For most people, Black Friday means the shopping day after Thanksgiving. Few people associate the term with wrestling, save for those people wrestling over discount TVs.
However, WWE has made it a regular tradition to release numerous talents on a Friday early in the year. Though the date has sometimes varied, along with the number of superstars let go, the tradition has continued on faithfully – and in 2019, it was no different.
Here’s coverage of the superstars released, including notes about their WWE run and how they ended up going from ring talents to released talents.
This one is rather sad to see. Even back when he was Stan eating a superkick from Shawn Michaels in a backstage segment, Dillinger had dreamed of being a WWE superstar. He finally got his wish in 2006 with a development deal, though he was eventually released. He was resigned in 2013, this time to the company’s developmental brand, NXT.
Dillinger finally found a gimmick that clicked. As “The Perfect 10” he had fans involved in his every move when he was on screen. But, despite a ton of potential and charisma, Dillinger suffered the same fate as so many – he was underused, relegated to throwaway matches, and ultimately lost his momentum.
Known as TJ Perkins before he got the official main roster call-up tradition of losing his last name, TJP had a ton of potential. He was the winner of the first ever Cruiserweight Classic tournament, though his title reign was admittedly a bit lackluster.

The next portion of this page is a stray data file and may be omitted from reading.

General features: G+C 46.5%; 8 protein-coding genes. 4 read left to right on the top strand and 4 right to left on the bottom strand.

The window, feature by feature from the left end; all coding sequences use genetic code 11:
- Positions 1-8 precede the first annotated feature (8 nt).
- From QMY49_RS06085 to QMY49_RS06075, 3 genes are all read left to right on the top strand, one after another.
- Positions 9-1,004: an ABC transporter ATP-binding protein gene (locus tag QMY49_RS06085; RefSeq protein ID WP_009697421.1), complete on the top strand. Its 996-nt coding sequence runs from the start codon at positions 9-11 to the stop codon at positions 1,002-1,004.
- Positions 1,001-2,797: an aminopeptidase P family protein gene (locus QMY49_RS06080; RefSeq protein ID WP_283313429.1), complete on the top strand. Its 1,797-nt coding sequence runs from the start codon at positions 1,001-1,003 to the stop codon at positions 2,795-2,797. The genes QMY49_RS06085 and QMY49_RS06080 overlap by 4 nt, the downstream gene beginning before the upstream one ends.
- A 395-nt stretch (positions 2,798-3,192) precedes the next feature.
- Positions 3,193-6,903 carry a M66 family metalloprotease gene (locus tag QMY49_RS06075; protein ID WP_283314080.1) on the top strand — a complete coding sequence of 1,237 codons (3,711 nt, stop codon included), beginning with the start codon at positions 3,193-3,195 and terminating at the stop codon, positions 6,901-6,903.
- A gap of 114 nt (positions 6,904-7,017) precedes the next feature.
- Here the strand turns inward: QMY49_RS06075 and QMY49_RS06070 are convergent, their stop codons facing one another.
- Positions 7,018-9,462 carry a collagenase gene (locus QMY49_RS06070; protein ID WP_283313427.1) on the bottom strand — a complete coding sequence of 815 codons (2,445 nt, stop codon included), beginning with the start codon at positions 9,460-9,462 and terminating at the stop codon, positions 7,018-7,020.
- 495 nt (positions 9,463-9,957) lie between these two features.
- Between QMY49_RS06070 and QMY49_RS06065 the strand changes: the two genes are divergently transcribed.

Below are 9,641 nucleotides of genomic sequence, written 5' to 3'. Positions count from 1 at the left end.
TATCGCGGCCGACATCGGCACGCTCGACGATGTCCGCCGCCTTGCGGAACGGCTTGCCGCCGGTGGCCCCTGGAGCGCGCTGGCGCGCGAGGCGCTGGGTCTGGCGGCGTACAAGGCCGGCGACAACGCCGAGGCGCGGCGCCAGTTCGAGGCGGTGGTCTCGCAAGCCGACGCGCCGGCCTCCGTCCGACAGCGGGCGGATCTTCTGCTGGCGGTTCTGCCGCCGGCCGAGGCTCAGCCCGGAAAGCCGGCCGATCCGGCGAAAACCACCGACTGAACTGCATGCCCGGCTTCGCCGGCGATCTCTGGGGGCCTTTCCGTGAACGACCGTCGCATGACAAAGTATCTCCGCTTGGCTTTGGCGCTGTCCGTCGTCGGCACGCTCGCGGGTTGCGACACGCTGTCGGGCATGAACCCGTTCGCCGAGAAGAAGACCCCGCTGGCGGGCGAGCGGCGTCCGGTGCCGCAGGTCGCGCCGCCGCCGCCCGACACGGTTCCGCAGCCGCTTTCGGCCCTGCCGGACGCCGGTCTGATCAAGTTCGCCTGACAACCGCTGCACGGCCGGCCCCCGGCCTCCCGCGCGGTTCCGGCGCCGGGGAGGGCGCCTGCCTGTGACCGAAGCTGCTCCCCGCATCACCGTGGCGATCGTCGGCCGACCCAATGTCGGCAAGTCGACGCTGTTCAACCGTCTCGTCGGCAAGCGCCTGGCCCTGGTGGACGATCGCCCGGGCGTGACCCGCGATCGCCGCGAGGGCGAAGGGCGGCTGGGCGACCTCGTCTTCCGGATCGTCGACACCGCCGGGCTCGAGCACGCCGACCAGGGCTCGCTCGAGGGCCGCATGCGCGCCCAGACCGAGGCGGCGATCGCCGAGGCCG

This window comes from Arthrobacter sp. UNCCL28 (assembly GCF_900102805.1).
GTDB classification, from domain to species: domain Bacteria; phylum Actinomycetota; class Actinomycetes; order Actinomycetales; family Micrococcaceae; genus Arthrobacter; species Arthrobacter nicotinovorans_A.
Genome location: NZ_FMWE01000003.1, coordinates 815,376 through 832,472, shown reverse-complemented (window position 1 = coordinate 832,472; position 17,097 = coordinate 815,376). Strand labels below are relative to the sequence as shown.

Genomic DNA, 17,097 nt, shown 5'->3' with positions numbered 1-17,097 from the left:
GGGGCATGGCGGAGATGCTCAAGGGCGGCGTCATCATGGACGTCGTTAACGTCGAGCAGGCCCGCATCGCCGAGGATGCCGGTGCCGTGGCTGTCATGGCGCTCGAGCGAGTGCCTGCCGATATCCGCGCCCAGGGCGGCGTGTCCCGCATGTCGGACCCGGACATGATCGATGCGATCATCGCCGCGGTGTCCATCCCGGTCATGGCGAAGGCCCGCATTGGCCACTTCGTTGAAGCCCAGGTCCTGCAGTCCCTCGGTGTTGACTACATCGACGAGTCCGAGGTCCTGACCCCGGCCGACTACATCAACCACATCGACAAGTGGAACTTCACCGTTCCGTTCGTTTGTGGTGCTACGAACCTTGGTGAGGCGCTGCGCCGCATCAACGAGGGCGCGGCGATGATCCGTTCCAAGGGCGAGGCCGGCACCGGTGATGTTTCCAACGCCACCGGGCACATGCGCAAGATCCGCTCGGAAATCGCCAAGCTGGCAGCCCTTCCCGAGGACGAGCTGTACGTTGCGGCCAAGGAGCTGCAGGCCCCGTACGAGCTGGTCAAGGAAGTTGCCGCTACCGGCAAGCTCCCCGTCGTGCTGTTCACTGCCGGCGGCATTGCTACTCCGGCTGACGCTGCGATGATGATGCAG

The talented cruiserweight was arguably sabotaged from the start, either intentionally or not, with a video game gimmick. The 16-bit-inspired entrance music and video to match weren’t terrible. It was his constant video game references in promos that came off as cringy.
Even when he turned heel, TJP never got much momentum nor had many meaningful feuds. As a big success during his time in TNA (now IMPACT Wrestling), one has to wonder whether he’ll return there.
Known as KENTA during his time in Japan, this international talent had a big buzz behind him as soon as his signing was announced. Originally one of NXT’s most promising talents, Itami had his momentum slowed early.
But it wasn’t a bad booking or a lack of character development – it was the injury bug. After being hurt numerous times and spending a lot of time recovering, Itami never managed to gain big success even after moving to 205 Live.
Some wonder whether the Japanese star will return there and continue with his KENTA persona.
Not even agents are safe. The legendary member of the famed 4 Horsemen had been in a backstage role since 2001 but was apparently let go after an incident at a live event. More details will likely emerge soon.
Sadly, there are no reports of Double A giving Vince McMahon a spinebuster before leaving.